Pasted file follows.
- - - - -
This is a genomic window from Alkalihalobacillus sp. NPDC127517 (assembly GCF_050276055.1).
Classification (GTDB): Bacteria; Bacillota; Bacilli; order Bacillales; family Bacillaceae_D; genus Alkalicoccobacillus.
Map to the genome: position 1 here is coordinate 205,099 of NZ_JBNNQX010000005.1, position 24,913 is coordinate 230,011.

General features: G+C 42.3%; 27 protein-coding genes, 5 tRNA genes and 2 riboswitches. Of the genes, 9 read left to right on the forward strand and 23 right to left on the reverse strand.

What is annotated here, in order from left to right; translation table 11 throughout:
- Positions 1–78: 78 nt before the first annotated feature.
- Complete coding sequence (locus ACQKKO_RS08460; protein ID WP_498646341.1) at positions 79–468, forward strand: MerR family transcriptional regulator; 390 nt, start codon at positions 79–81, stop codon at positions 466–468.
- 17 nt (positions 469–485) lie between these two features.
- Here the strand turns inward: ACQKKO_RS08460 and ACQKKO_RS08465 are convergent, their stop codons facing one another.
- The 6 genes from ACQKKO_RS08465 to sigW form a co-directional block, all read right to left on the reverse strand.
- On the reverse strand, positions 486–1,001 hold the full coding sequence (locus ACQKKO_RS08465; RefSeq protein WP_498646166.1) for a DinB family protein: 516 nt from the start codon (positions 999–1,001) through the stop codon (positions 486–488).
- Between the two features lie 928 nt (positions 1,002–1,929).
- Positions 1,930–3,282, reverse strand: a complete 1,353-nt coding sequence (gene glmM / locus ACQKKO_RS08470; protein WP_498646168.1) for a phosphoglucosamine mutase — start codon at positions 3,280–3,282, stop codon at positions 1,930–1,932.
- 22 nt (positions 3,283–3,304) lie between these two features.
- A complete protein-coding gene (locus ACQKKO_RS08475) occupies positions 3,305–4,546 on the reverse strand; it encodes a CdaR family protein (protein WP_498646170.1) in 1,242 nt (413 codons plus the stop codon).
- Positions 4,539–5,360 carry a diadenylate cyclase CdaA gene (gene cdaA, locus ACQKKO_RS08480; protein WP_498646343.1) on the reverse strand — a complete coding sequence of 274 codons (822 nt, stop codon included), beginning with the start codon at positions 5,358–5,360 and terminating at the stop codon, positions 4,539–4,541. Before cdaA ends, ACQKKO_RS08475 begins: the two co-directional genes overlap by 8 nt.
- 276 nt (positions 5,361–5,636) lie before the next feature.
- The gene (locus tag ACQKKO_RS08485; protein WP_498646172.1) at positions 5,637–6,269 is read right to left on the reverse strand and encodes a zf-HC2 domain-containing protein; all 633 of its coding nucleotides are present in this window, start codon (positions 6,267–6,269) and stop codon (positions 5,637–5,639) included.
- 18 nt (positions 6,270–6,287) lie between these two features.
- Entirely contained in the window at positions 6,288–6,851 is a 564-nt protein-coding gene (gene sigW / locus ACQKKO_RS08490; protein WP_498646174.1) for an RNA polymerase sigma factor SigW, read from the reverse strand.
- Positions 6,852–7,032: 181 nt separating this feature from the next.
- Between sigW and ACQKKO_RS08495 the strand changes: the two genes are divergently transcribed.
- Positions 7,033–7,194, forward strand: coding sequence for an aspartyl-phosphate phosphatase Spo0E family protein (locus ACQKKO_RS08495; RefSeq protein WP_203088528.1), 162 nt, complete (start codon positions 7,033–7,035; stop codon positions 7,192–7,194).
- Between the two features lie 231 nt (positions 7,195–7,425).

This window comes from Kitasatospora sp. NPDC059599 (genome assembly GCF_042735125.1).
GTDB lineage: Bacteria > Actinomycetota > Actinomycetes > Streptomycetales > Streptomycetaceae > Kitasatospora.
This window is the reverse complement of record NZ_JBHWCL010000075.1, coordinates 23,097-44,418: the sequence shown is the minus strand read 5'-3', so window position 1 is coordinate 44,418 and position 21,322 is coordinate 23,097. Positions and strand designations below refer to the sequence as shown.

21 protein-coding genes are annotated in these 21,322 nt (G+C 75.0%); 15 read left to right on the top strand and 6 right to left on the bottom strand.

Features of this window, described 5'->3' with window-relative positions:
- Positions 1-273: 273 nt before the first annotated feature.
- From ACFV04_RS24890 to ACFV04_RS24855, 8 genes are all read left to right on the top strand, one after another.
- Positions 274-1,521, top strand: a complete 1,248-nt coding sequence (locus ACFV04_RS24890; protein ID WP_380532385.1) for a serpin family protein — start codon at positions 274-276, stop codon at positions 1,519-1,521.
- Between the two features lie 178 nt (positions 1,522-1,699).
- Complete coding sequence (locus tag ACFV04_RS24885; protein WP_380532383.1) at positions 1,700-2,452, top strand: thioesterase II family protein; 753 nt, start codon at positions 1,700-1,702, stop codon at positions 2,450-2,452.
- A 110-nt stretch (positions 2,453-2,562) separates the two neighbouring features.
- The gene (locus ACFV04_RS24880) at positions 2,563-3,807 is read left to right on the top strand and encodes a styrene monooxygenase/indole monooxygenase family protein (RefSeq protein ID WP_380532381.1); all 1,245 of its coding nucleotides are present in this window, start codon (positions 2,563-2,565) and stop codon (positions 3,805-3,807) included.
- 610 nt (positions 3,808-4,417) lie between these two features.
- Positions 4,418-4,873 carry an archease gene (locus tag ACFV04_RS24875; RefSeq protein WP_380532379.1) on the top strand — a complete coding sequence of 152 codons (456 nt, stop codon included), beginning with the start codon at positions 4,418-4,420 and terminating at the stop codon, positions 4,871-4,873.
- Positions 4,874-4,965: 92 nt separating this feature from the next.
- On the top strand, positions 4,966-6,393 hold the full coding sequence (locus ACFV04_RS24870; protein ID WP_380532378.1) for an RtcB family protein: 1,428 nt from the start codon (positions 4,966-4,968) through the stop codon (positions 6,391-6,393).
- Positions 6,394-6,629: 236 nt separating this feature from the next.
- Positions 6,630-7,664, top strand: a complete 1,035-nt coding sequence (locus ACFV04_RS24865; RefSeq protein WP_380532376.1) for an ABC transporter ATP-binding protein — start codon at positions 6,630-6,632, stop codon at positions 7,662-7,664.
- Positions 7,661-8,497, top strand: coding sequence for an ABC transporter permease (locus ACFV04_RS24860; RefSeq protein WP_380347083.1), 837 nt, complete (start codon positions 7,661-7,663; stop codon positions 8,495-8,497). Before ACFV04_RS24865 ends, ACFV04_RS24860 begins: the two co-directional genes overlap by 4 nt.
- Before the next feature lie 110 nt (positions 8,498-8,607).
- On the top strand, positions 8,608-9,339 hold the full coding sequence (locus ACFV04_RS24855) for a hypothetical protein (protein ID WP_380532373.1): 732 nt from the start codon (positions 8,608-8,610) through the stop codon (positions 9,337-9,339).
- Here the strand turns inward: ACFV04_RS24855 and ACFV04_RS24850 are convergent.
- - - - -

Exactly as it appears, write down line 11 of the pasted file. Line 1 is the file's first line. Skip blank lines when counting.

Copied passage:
- On the reverse strand, positions 486–1,001 hold the full coding sequence (locus ACQKKO_RS08465; RefSeq protein WP_498646166.1) for a DinB family protein: 516 nt from the start codon (positions 999–1,001) through the stop codon (positions 486–488).